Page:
“When we are no longer able to change a situation, we are challenged to change ourselves”
– Victor Frankl
One of the challenges of COVID lock down has been the constriction of life to the home and limited surrounds during extended periods. Everything changed: the spaces we moved about in became smaller while the distance between people widened, surprising things happened like we got to know our neighbours, gardens became cleaner and tidier, houses were decluttered, outdoor chats among locals from a distance became the norm.
Now the challenge is to bring ourselves out of hibernation and back to the real world of travel, restaurants, gyms and cars as we return to the workplace and to a new life. For some of us, this transition may be difficult and for others a welcome relief and return to a semi-normal existence. Wherever you fall on the spectrum of satisfaction, we have returned to the world with a new perspective. For most of us things have changed. It has not been easy for many. Here are some of the shared learnings from my period of isolation.
Appreciation of the smaller things of life
A common theme for me has been the appreciation of the smaller things in life: the change in the temperature of a day, the different spaces one can occupy in a house, the variety of sensory experiences not necessarily noticeable during the hustle bustle of work life, new knowledge of the habits of our pets, the names of spring flowers, meeting our neighbours for the first time, the sound of a child laughing. I am reminded of Victor Frankl when he said: “live as if you were living for the second time”. If I had my time again, I would focus loving attention on the smaller things in life.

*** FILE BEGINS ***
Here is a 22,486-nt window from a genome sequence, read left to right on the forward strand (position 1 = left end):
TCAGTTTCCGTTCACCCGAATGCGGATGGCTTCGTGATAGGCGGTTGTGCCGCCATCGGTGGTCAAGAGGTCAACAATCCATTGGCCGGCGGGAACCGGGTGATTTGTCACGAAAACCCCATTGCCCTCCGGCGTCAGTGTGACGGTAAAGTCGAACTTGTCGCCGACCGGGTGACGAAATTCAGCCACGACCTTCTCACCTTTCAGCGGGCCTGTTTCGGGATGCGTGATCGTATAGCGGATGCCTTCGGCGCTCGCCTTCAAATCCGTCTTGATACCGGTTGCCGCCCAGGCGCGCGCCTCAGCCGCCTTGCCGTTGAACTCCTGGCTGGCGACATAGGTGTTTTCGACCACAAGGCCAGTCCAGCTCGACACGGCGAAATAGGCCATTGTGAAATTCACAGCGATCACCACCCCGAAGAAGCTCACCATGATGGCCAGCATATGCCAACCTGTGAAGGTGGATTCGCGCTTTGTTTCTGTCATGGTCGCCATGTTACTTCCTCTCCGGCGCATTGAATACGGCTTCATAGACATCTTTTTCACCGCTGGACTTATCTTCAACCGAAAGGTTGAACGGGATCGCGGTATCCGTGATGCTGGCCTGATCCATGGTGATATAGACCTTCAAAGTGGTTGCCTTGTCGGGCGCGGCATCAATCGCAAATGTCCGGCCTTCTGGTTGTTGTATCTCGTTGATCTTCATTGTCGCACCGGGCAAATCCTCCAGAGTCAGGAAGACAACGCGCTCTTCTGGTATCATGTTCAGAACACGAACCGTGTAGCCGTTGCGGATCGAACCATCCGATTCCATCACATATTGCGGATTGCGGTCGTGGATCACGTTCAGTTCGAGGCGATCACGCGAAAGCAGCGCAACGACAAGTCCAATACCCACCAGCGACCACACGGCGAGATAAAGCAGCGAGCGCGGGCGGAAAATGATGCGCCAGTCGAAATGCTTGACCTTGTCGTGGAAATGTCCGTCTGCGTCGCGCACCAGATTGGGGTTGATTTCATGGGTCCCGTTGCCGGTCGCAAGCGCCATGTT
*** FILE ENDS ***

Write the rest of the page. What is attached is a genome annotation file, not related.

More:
The importance of community
Walking in the local area during COVID, we saw children playing on the nature strip building cubby houses while parents worked in the garden or sat on their veranda chatting, the smell of the bar-b-cue wafting onto the footpath. Reminded me of a time long ago in my childhood when it was normal to live simply and locally. What has been lost in the meantime? Life is busier now. We are more distracted. The traffic is humming. Children are at school. I ask myself: “Do we work to live or live to work?”
Reflections on mortality
Death was in the air during the lockdown especially fear of death. The old adage: live as though this is the last day of your life came to mind frequently. This is not a subject I tend to think about every day, although I wonder why not. Some of my friends and clients were already in trouble, playing roulette with their health. The inevitability of death is part of life and always with us. Why am I surprised when someone dies?
Balance is better for our health
The normal work week may have been a race the end of the week culminating is a weekend away. Not the case during COVID. Breaking the monotony required us to be creative about how we break up a single day let alone decide what to do at the weekend. Some people decided to have three walks a day: one before work starts, one at lunch time and one when work finished. Others mixed it up with yoga, reading a book and playing music. The importance of these scheduled breaks become essential to maintain well-being and relieve stress. Keeping up this habit has brought side benefits for the hybrid workplace as well. Some of us feel better!
Do we know who really matters in our life?
Staying connected was more important than ever during COVID and made us think about how to do this with purpose. Incidental communication no longer existed. We could no longer run into work colleagues in the corridor or over the coffee maker. Access to people was no longer a given. Suddenly people were missing, especially family members. We had to be intentional about staying in contact with those we cared about and not leave anything to chance. We learnt about staying in touch with people, staying connected. A test for my family was helping arrange a wedding with a limit of only 5-10 people. So many friends could not come but we were able to stream the event live all around the world. The impact was extraordinarily intimate for the marrying couple and inclusive for all those present and on-line. Life goes on.
Now we are heading towards the end of the year and festivities are starting, I wonder what we are going to do differently.
See you on the other side!
Fraser, A (2012). The Third Space: Using life’s little transitions to find balance and happiness.
Frankl, V. (2006). Man’s Search for Meaning(1st edition 1946), Beacon Press.